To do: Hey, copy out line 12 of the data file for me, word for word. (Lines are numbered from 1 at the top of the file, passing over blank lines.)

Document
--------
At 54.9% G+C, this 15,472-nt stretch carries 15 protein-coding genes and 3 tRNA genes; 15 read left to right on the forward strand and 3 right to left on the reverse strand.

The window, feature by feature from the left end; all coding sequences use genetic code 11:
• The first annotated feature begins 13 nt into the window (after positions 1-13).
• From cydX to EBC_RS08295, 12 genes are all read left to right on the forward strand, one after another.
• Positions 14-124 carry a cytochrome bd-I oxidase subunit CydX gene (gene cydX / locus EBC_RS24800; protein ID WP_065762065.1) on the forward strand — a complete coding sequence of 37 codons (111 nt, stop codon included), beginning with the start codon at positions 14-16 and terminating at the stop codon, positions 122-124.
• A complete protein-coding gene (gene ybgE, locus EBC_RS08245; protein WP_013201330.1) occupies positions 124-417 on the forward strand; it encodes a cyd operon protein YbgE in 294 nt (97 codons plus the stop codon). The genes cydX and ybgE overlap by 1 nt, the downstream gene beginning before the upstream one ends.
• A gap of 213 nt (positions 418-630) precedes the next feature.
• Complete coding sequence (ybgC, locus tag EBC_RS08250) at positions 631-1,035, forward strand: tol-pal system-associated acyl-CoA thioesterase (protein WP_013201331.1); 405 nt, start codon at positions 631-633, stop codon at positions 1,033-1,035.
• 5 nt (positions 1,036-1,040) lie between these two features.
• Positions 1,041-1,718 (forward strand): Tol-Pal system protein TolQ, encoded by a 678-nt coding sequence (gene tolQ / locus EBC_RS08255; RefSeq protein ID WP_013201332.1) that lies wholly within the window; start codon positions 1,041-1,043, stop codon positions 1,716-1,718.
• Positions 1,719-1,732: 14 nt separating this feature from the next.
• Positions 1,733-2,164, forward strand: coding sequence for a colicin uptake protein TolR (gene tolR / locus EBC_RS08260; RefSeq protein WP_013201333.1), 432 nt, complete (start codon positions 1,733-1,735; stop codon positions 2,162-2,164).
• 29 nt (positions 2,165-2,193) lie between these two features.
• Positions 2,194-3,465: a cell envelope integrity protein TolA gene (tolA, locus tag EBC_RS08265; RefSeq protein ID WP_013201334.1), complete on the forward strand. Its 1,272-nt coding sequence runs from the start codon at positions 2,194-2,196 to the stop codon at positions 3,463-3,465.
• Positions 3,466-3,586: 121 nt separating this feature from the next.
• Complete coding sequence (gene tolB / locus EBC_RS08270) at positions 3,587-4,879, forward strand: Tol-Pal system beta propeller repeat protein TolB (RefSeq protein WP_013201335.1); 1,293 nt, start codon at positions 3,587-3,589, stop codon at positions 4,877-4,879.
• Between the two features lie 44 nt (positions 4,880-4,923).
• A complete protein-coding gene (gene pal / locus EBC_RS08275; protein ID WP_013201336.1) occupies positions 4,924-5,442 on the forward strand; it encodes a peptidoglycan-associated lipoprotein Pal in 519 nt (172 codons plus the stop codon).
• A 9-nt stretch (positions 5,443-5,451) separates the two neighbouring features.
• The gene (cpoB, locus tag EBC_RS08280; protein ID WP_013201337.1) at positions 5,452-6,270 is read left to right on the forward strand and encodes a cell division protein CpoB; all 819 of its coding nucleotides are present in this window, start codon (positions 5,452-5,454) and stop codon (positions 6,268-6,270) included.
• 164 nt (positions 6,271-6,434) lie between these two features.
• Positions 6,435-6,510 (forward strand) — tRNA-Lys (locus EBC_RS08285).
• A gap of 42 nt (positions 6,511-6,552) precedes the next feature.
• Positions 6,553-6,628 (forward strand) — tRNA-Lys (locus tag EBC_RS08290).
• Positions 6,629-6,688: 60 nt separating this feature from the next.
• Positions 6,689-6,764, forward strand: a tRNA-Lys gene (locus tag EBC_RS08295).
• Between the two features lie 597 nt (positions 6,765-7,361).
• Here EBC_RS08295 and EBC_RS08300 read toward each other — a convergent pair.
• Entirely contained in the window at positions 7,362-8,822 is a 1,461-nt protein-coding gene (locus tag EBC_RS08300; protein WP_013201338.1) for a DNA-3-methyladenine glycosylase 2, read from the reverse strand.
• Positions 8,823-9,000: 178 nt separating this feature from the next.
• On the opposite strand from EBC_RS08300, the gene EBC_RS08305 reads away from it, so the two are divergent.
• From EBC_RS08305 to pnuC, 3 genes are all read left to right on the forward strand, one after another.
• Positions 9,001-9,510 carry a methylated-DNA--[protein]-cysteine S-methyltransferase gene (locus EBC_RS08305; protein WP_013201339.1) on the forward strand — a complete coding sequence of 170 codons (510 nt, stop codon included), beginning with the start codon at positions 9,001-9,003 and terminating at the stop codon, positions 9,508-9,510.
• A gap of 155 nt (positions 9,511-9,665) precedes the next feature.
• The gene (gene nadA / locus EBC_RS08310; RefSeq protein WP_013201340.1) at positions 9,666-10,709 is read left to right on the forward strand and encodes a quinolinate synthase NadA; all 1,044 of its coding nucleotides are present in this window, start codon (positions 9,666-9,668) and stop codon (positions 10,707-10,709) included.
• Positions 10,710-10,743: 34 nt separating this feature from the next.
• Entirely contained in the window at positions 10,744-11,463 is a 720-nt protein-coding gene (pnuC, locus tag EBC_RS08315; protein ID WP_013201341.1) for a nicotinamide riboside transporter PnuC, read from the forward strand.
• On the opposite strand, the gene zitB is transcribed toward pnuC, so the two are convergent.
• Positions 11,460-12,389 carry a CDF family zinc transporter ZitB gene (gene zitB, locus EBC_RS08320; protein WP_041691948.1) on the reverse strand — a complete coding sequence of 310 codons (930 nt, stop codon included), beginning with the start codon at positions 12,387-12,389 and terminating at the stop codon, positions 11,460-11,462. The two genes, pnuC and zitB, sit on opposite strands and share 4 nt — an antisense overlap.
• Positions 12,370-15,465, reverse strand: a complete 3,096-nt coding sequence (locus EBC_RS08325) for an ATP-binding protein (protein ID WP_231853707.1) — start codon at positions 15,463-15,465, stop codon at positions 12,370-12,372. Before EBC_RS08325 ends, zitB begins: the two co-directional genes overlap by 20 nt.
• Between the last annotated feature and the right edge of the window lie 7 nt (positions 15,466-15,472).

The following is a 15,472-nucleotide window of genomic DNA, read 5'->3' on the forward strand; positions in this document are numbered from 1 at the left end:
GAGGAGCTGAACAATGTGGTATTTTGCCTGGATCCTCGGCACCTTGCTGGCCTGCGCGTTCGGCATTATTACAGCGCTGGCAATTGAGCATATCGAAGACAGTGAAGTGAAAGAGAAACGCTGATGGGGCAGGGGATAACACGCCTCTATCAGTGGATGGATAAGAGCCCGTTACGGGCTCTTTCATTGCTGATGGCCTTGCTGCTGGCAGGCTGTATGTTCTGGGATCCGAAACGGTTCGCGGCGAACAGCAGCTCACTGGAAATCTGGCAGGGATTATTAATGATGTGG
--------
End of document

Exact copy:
• Positions 1,733-2,164, forward strand: coding sequence for a colicin uptake protein TolR (gene tolR / locus EBC_RS08260; RefSeq protein WP_013201333.1), 432 nt, complete (start codon positions 1,733-1,735; stop codon positions 2,162-2,164).